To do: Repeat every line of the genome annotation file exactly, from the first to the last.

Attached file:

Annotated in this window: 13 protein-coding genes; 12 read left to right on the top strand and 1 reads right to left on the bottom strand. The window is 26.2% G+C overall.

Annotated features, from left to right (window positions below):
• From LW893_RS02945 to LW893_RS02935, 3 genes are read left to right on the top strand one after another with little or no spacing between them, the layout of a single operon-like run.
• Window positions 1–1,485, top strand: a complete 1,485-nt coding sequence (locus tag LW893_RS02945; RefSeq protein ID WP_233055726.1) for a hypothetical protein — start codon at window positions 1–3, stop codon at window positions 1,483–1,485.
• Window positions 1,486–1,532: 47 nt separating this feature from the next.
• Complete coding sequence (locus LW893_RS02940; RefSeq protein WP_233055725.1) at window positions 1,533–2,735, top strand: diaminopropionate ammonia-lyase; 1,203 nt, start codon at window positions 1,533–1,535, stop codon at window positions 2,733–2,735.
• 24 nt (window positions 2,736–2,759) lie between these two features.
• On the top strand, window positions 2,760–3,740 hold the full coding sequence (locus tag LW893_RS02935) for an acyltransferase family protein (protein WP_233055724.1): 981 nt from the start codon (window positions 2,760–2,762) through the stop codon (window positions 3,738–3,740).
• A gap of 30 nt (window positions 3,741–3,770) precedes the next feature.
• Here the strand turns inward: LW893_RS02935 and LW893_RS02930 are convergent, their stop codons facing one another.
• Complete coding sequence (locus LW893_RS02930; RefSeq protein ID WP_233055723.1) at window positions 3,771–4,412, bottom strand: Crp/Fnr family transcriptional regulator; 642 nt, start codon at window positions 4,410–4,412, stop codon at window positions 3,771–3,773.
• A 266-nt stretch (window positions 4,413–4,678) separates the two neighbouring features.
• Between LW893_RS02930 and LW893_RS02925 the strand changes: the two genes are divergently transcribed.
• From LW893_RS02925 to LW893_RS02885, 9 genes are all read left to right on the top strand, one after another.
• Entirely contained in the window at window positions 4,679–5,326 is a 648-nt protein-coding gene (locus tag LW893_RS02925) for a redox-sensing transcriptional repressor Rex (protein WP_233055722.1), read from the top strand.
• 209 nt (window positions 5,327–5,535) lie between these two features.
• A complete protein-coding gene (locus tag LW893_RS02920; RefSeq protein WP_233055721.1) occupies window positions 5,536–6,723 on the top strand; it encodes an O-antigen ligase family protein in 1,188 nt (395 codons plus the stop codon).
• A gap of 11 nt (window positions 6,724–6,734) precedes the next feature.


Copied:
Annotated in this window: 13 protein-coding genes; 12 read left to right on the top strand and 1 reads right to left on the bottom strand. The window is 26.2% G+C overall.

Annotated features, from left to right (window positions below):
• From LW893_RS02945 to LW893_RS02935, 3 genes are read left to right on the top strand one after another with little or no spacing between them, the layout of a single operon-like run.
• Window positions 1–1,485, top strand: a complete 1,485-nt coding sequence (locus tag LW893_RS02945; RefSeq protein ID WP_233055726.1) for a hypothetical protein — start codon at window positions 1–3, stop codon at window positions 1,483–1,485.
• Window positions 1,486–1,532: 47 nt separating this feature from the next.
• Complete coding sequence (locus LW893_RS02940; RefSeq protein WP_233055725.1) at window positions 1,533–2,735, top strand: diaminopropionate ammonia-lyase; 1,203 nt, start codon at window positions 1,533–1,535, stop codon at window positions 2,733–2,735.
• 24 nt (window positions 2,736–2,759) lie between these two features.
• On the top strand, window positions 2,760–3,740 hold the full coding sequence (locus tag LW893_RS02935) for an acyltransferase family protein (protein WP_233055724.1): 981 nt from the start codon (window positions 2,760–2,762) through the stop codon (window positions 3,738–3,740).
• A gap of 30 nt (window positions 3,741–3,770) precedes the next feature.
• Here the strand turns inward: LW893_RS02935 and LW893_RS02930 are convergent, their stop codons facing one another.
• Complete coding sequence (locus LW893_RS02930; RefSeq protein ID WP_233055723.1) at window positions 3,771–4,412, bottom strand: Crp/Fnr family transcriptional regulator; 642 nt, start codon at window positions 4,410–4,412, stop codon at window positions 3,771–3,773.
• A 266-nt stretch (window positions 4,413–4,678) separates the two neighbouring features.
• Between LW893_RS02930 and LW893_RS02925 the strand changes: the two genes are divergently transcribed.
• From LW893_RS02925 to LW893_RS02885, 9 genes are all read left to right on the top strand, one after another.
• Entirely contained in the window at window positions 4,679–5,326 is a 648-nt protein-coding gene (locus tag LW893_RS02925) for a redox-sensing transcriptional repressor Rex (protein WP_233055722.1), read from the top strand.
• 209 nt (window positions 5,327–5,535) lie between these two features.
• A complete protein-coding gene (locus tag LW893_RS02920; RefSeq protein WP_233055721.1) occupies window positions 5,536–6,723 on the top strand; it encodes an O-antigen ligase family protein in 1,188 nt (395 codons plus the stop codon).
• A gap of 11 nt (window positions 6,724–6,734) precedes the next feature.